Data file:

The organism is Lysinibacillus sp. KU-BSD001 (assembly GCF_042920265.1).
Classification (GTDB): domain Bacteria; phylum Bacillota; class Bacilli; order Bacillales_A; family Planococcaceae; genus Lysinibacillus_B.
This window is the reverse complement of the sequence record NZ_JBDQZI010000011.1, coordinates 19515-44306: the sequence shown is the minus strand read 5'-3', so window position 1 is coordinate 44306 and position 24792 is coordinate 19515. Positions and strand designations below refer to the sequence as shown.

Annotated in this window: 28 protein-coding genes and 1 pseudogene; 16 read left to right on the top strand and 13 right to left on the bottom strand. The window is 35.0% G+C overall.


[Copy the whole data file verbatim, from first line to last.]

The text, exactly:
The organism is Lysinibacillus sp. KU-BSD001 (assembly GCF_042920265.1).
Classification (GTDB): domain Bacteria; phylum Bacillota; class Bacilli; order Bacillales_A; family Planococcaceae; genus Lysinibacillus_B.
This window is the reverse complement of the sequence record NZ_JBDQZI010000011.1, coordinates 19515-44306: the sequence shown is the minus strand read 5'-3', so window position 1 is coordinate 44306 and position 24792 is coordinate 19515. Positions and strand designations below refer to the sequence as shown.

Annotated in this window: 28 protein-coding genes and 1 pseudogene; 16 read left to right on the top strand and 13 right to left on the bottom strand. The window is 35.0% G+C overall.